HOMEGROWN: Ipswich’s Jacob Burns ascended to Brisbane Hockey’s Best and Fairest Award in 2013.
Picture: Husted Images
HOMEGROWN: Ipswich’s Jacob Burns ascended to Brisbane Hockey’s Best and Fairest Award in 2013. Picture: Husted Images

Country hockey’s best make names in state’s capital

“Those guys were there to play hockey and if you got whacked it wasn’t intentional whereas back home you might have got flogged just for the sake of getting flogged,” former Ipswich and Queensland hockey representative Jacob Burns said describing the main difference between playing in the country and the big smoke.

“It definitely was a step up.”

Transitioning from regional centres to test one’s self in the state’s premier competition is a well-worn path tread by many a promising player.

Country hockey hardens you up but the game is slicker in the city. The skill level is superior, the players fitter, faster and stronger, and the flow vastly improved.

For Hancocks junior Burns, who appeared for Ipswich and Queensland under 13s and 15s before dual registering at Redcliffe at 15, there really was no other way forward as he tracked towards a Queensland Blades jersey and professional career in Belgium.

“I don’t really think I had a choice,” he said.

“That’s the only way to do it. You’re not going to get anywhere by staying local. You really are just going to hold yourself back.”

Known for his unabating effort, Todd Watson puts in the hard yards while playing for Easts in 2010. Picture: Lee Oliver
Known for his unabating effort, Todd Watson puts in the hard yards while playing for Easts in 2010. Picture: Lee Oliver

Ipswich Easts junior Todd Watson also dual registered in the Brisbane Hockey League at 17 in search of a challenge.

Not quite reaching the same heights as Burns as a junior, the ever-reliable player, who lined up for Ipswich every year as a boy, had to wait until under-21s to earn his first Queensland cap before going onto win a National Hockey League medal with the Blades.

His story serves as a lesson in persistence.

“You might not be the one that someone else likes but eventually if you keep working at something, you’ll probably get there,” Watson said.

While they had different journeys, their motive was the same.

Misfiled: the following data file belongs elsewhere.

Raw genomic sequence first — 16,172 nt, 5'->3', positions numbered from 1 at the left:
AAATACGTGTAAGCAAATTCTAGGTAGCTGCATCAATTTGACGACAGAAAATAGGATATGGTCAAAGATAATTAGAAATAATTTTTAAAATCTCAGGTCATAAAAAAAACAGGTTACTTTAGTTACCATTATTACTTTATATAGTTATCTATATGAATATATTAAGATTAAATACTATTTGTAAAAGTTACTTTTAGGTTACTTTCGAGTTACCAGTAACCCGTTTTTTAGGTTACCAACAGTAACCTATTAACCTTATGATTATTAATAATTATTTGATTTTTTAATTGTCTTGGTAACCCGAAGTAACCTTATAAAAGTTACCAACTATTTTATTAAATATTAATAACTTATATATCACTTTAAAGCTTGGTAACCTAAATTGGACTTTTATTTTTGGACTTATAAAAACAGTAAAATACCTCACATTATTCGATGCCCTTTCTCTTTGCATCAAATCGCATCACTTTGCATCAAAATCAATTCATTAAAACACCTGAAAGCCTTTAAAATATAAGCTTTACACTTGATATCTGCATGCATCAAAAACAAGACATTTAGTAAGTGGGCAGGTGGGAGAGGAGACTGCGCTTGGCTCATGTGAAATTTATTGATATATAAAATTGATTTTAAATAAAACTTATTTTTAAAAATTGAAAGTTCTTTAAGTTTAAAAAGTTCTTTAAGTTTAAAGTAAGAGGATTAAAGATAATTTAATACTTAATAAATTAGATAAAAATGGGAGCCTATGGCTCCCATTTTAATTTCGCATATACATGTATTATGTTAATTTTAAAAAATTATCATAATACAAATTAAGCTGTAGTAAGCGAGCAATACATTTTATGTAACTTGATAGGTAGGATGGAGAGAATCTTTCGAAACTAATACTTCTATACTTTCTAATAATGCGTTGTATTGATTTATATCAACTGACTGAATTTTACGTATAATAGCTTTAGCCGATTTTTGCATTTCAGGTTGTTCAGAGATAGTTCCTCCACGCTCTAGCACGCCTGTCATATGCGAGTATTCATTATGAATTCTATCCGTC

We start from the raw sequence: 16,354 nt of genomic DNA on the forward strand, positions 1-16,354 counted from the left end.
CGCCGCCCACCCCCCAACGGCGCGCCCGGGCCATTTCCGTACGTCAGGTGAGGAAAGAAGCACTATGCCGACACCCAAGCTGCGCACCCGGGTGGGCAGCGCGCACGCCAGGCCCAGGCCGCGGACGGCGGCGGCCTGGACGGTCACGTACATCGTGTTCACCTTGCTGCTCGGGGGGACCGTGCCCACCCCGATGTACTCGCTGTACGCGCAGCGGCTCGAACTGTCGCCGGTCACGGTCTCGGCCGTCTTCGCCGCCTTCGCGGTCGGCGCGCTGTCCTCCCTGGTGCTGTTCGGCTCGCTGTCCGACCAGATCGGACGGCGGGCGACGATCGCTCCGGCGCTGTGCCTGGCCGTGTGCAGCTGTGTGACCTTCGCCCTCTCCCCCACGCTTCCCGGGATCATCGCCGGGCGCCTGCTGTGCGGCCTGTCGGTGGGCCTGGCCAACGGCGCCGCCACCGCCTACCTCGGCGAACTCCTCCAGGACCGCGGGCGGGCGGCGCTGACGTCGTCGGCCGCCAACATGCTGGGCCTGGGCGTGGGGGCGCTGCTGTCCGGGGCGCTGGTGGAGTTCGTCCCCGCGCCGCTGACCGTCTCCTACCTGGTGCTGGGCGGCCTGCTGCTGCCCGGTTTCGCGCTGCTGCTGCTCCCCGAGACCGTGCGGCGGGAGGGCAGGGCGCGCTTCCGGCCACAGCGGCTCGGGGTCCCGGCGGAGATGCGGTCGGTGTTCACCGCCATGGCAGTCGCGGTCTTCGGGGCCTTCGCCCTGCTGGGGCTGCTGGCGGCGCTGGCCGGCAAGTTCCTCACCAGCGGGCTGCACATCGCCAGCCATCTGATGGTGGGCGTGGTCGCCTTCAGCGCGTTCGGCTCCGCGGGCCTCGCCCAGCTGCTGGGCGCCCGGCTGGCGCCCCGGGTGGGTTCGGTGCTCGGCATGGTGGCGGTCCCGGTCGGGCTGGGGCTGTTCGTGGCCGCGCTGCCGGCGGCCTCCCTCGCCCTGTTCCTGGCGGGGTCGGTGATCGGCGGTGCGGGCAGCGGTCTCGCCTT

“I’m a highly driven person, so I wanted to see what I could do and match it with the best” Watson said.

“And you become a better player playing around the better players.”

Over the decades there has been countless others like them but only a few have left such an indelible mark on the BHL. This year, the BHL marks the 40th anniversary of the introduction of its Best and Fairest Medal.

In that time eight men to have played in Ipswich at some stage throughout their careers or attended school here have risen to claim the honour.

Watson (2003 Easts) and Burns (2013 Commercial) head that list. Dangerous long-term Norths Devils inside forward Tobias Figura (2014 Valley) is another to receive recognition.

Hancocks product Jason Greene (1999 Commercial) is also among them. As is inspirational defender Bruce Roberston (1989 and 1993 Commercial) who captained and coached Hancocks later in his playing days.

Frighteningly skilful striker Jacob Webber (2012 Easts) owes his link to Ipswich to his attendance at St Edmund’s College throughout high school. The other two had only fleeting entrances into the Ipswich competition.

Originally hailing from Bundaberg, Cale Cramer (2016 Bulimba) had a stint at Easts as an 18-year-old and George Clutton (2004 and 2005) spent 2013 at Wests in Ipswich as he wound down his career.

St Edmund’s College graduate Jacob Webber attempts to tackle Norths Devil Tobias Figura during a match between Brisbane Hockey League heavyweights Valleys and Easts in 2012. Picture: Husted Images
St Edmund’s College graduate Jacob Webber attempts to tackle Norths Devil Tobias Figura during a match between Brisbane Hockey League heavyweights Valleys and Easts in 2012. Picture: Husted Images

For those uninitiated to the sport, it is important to understand the gravity of the achievement of these men.

With Australia among the world’s best and Queensland one of its powerhouse states, the BHL is stacked with the country’s leading players.

Receiving this award places them among illustrious company. It also etches their names into hockey history.

Although Watson and Burns humbly played down the feat, with both saying personal accolades were not the reason they played the game.

“A lot of them (other winners) have done a lot of good things, so it’s pretty good to be thought of with them, to tell you the truth,” Watson said.

Preferring to focus on team goals, Burns lamented the fact Commercials did not take the trophy in 2013.

“I would have easily given it back to win the final,” Burns said still smarting.

“It’s nice but for me it wasn’t a big deal.

“I enjoyed hanging out with the boys to be honest. That’s probably the reason I played for so long.”

Brisbane Hockey is featuring posts about the history of the Best and Fairest Award and its winners on the association’s Facebook page.

Cale Cramer linked with Easts in Ipswich at 18. He would continue onto play in the Belgian professional league.
Cale Cramer linked with Easts in Ipswich at 18. He would continue onto play in the Belgian professional league.


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